Hypothetical fifth giant planet

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The hypothetical fifth giant planet is an additional planet added by some theorists, since 2011, to updates of the original 2005 work that created the Nice model. The fifth giant planet is ejected from the Solar System, or sent into a distant orbit around the Sun, following gravitational encounters with Saturn and Jupiter. The inclusion of five giant planets in numerical models of the early Solar System has been shown to increase the likelihood of their reproducing the current Solar System.[1] If the hypothesized Planet Nine were this planet, the suggested timing of its relocation to the fringes of the Solar System (3–10 million years),[2] would require another explanation for the Late Heavy Bombardment.

Background[edit]

Current theories of planetary formation do not allow for the accretion of Uranus and Neptune in their present positions.[3] The protoplanetary disk was too diffuse and the time scales too long[4] for them to form before the gas disk dissipated and numerical models indicate that later accretion would be halted once Pluto-sized planetesimals formed.[5]

It is now widely accepted that the Solar System was initially more compact and that the outer planets migrated outward to their current positions.[6] The planetesimal-driven migration of the outer planets was first described, in 1984, by Fernandez and Ip.[7] This process is driven by the exchange of angular momentum between the planets and planetesimals originating from an outer disk.[8] Early dynamical models assumed that this migration was smooth. In addition to reproducing the current positions of the outer planets,[9] these models offered explanations for: the populations of resonant objects,[10] the eccentricity of Pluto's orbit,[11] the inclinations of the hot classical objects and the retention of a scattered disk,[12] and the mass depletion of and the location of the outer edge of the Kuiper belt near the 2:1 resonance with Neptune.[13] However, these models failed to reproduce the eccentricities of the outer planets, leaving them with very small eccentricities at the end of the migration.[14]

The original Nice model resolved this problem by beginning with the Jupiter and Saturn inside their 2:1 resonance. Jupiter's and Saturn's eccentricities are excited when, after a period of slow divergent migration, they cross the 2:1 resonance. This destabilizes the outer Solar System and a series of gravitational encounters ensues during which Uranus and Neptune are scattered outward into the planetesimal disk. There they scatter a great number of planetesimals inward accelerating the migration of the planets. The scattering of planetesimals and the sweeping of resonances through the asteroid belt produce a bombardment of the inner planets. In addition to reproducing the positions and eccentricities of the outer planets,[15] the original Nice model provided for the origin of: the Jupiter[16] and Neptune trojans;[17] the irregular satellites of Saturn, Uranus, and Neptune;[18] the various populations of trans-Neptunian objects;[19] the magnitude of, and with the right initial conditions, the timing of the Late Heavy Bombardment.[20]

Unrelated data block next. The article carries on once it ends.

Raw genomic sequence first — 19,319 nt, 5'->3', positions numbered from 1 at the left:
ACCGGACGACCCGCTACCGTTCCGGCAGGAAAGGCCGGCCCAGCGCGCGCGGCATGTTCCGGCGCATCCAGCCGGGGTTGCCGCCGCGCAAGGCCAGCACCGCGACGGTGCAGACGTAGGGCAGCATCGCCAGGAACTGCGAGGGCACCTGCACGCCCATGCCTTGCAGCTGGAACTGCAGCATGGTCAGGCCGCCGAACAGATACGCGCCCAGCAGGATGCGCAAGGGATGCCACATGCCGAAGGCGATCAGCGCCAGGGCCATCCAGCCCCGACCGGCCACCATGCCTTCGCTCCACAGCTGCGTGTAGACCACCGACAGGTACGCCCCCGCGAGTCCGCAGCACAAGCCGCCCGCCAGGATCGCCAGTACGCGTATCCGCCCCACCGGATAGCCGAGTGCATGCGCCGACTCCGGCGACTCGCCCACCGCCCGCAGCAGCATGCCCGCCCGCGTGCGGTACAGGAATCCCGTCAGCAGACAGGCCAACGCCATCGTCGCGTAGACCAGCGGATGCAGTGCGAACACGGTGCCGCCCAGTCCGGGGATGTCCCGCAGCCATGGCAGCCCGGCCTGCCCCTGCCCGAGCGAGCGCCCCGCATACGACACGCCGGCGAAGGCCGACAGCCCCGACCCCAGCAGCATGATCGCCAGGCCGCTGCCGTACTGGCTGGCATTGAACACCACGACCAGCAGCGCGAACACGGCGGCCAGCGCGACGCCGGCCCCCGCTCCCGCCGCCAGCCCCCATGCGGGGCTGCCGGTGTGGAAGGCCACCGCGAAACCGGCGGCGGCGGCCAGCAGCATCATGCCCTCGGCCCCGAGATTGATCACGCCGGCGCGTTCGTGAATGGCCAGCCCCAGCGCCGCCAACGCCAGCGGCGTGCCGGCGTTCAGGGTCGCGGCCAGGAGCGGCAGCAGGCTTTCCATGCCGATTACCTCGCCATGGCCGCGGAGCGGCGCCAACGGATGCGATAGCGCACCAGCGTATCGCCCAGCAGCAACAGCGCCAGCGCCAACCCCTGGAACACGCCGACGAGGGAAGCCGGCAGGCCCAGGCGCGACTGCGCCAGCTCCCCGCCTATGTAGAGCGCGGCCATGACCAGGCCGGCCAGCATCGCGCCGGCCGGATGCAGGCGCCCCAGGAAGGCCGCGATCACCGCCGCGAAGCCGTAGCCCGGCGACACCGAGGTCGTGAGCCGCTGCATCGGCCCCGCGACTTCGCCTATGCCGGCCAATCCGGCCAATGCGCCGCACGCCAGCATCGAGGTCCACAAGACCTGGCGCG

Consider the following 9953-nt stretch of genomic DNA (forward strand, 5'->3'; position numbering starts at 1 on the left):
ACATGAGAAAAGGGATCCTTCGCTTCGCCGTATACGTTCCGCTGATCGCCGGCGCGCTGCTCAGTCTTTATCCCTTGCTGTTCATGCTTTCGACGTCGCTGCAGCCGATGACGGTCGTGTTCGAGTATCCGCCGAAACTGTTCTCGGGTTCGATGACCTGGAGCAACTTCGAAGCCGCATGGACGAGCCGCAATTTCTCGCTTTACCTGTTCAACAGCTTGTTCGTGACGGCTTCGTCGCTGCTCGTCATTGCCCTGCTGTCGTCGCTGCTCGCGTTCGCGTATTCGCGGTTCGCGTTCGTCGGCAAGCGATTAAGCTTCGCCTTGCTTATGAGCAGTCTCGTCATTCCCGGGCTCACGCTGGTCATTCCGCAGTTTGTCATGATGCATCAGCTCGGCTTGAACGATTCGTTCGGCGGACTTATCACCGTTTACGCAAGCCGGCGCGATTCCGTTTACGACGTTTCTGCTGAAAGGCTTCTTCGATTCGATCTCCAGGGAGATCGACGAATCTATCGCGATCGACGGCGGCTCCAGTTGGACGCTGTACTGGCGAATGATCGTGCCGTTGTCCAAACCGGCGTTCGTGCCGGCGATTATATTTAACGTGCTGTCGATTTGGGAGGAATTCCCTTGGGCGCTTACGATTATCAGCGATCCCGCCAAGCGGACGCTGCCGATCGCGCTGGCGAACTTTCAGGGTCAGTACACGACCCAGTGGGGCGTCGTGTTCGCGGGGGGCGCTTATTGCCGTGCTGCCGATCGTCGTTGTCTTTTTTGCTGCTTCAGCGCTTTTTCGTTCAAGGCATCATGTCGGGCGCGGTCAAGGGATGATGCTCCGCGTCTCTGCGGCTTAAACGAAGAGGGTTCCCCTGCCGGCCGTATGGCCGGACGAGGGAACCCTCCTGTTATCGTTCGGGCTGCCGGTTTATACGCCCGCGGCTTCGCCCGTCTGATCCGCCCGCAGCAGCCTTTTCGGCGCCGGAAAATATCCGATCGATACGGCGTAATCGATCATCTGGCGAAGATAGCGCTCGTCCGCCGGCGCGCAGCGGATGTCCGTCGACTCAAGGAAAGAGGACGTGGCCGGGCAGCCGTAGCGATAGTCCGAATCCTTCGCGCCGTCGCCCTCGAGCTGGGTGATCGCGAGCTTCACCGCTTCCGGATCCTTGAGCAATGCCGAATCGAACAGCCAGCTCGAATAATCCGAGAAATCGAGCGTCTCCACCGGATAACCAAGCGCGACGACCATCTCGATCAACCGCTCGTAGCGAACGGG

The original Nice model was not without its own problems, however. During Jupiter's and Saturn's divergent migration secular resonances sweep through the inner Solar System. As the ν5 secular resonance sweeps through the terrestrial planet region it excites eccentricities beyond their current values potentially destabilizing the inner Solar System.[21] Jupiter's and Saturn's slow approach to the 2:1 resonance is particularly problematic as in numerical simulations Mars's orbit intersects those of the other planets resulting in collisions between planets or in Mars's ejection from the Solar System.[22] The orbits of the asteroids are also significantly altered: the ν16 secular resonance excites inclinations and the ν6 secular resonance excites eccentricities removing low-inclination asteroids as they sweep across the asteroid belt. As a result the surviving asteroid belt is left with a larger fraction of high inclination objects than is currently observed.[23]

Maintaining the low eccentricities of the terrestrial planets and reproducing the eccentricities and inclinations of the asteroid belt requires a giant planet migration more rapid than that produced in models of planetesimal-driven migration.[23] As a solution to this problem, theorists propose that the divergent migration of Jupiter and Saturn was dominated by planet–planet scattering. Specifically, one of the ice giants was scattered inward onto a Jupiter-crossing orbit by a gravitational encounter with Saturn, after which it was scattered outward by a gravitational encounter with Jupiter.[22] As a result, Jupiter's and Saturn's orbits rapidly diverged. This evolution of the orbits of the giant planets, similar to processes described by exoplanet researchers, is referred to as the jumping-Jupiter scenario.[24]

Ejected planet[edit]

The encounters between the ice giant and Jupiter in the jumping-Jupiter scenario often lead to the ejection of the ice giant. For this ice giant to be retained its eccentricity must be damped by dynamical friction with the planetesimal disk, raising its perihelion beyond Saturn's orbit. The planetesimal disk masses typically used in the Nice model are often insufficient for this, leaving system beginning with four giant planets with only three at the end of the instability. The ejection of the ice giant can be avoided if the disk mass is larger, but the separation of Jupiter and Saturn often grows too large and their eccentricities become too small as the larger disk is cleared. These problems led David Nesvorný of the Southwest Research Institute to propose that the Solar System began with five giant planets, with an additional Neptune-mass planet between Saturn and Uranus.[1] Using thousands of simulations with a variety of initial conditions he found that the simulations beginning with five giant planets were ten times more likely to reproduce the current Solar System.[25] A significant migration of Neptune into the planetesimal disk before planetary encounters begin may also be required to preserve the eccentricity of Jupiter. This migration allows a significant fraction of the disk to be removed reducing the dampening of Jupiter's eccentricity after it ejects the ice giant.[26]